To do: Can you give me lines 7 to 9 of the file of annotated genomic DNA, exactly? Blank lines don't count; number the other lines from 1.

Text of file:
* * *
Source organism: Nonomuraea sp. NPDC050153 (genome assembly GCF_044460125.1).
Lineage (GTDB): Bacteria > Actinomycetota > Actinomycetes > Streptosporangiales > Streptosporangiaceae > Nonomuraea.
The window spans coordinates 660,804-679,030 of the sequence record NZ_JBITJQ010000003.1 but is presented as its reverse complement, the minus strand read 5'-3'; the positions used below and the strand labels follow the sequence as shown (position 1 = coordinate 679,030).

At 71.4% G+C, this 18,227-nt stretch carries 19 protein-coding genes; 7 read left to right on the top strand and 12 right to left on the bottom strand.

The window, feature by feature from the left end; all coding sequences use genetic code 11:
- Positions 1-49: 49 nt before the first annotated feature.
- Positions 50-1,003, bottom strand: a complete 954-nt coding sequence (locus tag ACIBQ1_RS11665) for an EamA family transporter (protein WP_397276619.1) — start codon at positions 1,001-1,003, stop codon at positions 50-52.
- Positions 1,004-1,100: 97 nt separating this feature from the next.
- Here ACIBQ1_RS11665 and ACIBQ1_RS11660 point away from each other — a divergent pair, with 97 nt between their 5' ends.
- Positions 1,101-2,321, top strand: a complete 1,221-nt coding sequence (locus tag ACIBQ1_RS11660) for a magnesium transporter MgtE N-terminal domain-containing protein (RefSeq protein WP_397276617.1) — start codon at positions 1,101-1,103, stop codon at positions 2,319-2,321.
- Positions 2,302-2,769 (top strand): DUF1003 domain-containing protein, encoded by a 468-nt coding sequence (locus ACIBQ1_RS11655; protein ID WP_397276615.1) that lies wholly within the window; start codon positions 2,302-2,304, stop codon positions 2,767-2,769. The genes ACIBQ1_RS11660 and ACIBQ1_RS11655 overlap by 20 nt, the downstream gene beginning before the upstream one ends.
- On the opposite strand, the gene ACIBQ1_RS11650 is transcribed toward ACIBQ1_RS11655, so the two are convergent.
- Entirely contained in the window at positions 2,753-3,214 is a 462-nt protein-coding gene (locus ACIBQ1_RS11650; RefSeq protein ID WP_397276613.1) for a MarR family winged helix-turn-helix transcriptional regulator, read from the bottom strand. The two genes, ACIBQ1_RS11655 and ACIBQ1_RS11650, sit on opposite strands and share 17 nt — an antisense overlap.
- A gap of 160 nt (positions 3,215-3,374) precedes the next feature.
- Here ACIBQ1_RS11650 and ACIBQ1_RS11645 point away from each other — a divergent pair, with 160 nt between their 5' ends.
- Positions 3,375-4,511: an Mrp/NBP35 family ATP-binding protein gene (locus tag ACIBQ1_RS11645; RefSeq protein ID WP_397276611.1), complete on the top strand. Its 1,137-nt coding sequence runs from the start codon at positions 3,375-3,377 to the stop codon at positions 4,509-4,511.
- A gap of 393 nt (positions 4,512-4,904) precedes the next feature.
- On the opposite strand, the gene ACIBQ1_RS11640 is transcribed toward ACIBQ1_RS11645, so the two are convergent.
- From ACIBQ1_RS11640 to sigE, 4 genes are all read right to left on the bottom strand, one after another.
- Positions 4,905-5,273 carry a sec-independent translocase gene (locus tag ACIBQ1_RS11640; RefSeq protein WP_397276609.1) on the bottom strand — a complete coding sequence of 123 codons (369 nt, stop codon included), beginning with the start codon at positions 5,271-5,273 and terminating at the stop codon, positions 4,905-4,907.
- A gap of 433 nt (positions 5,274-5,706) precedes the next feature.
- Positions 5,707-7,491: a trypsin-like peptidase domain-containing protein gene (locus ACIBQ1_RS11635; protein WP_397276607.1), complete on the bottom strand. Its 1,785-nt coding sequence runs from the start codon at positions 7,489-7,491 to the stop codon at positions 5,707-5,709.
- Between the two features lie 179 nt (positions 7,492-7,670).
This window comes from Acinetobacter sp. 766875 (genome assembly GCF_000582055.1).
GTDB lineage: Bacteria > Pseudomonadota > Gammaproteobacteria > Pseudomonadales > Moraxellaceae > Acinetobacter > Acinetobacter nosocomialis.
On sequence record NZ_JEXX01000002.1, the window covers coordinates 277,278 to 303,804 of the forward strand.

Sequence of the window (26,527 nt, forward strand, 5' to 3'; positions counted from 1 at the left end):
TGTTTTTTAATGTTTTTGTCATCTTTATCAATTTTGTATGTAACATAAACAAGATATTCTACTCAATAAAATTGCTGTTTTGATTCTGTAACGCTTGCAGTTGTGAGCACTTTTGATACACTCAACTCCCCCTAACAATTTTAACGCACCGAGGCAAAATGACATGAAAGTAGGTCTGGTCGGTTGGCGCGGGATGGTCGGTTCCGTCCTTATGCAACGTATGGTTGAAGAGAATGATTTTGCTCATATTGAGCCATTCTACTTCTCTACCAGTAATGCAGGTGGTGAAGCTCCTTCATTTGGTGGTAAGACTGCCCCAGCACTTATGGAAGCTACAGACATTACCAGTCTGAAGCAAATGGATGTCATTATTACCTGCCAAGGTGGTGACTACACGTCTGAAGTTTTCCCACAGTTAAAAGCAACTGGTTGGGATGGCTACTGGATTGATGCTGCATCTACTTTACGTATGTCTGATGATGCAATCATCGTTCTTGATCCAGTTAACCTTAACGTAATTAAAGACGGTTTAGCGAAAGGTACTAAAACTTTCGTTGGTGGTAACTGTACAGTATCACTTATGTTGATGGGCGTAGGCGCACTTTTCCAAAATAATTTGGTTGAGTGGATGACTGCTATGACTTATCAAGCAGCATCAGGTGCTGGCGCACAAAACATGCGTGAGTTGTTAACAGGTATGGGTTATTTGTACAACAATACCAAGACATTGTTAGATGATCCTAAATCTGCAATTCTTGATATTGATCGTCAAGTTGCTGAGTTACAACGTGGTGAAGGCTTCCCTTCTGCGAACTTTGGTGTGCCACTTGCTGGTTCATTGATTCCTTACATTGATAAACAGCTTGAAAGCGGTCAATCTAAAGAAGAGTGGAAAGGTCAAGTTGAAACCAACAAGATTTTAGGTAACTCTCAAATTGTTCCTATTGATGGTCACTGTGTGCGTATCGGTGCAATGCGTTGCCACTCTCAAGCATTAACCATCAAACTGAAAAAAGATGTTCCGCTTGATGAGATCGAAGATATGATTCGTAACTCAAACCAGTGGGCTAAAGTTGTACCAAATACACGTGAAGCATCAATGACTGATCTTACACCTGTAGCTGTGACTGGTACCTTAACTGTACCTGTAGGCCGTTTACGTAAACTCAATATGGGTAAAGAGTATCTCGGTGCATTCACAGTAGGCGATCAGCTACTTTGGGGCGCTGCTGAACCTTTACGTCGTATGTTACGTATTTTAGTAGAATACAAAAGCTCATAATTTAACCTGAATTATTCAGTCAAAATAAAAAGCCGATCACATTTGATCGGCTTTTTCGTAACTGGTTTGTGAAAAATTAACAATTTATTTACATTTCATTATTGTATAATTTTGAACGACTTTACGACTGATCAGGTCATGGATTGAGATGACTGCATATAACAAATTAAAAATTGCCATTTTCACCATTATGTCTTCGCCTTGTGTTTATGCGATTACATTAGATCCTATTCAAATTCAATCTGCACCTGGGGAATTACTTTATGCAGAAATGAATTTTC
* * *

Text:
- Positions 50-1,003, bottom strand: a complete 954-nt coding sequence (locus tag ACIBQ1_RS11665) for an EamA family transporter (protein WP_397276619.1) — start codon at positions 1,001-1,003, stop codon at positions 50-52.
- Positions 1,004-1,100: 97 nt separating this feature from the next.
- Here ACIBQ1_RS11665 and ACIBQ1_RS11660 point away from each other — a divergent pair, with 97 nt between their 5' ends.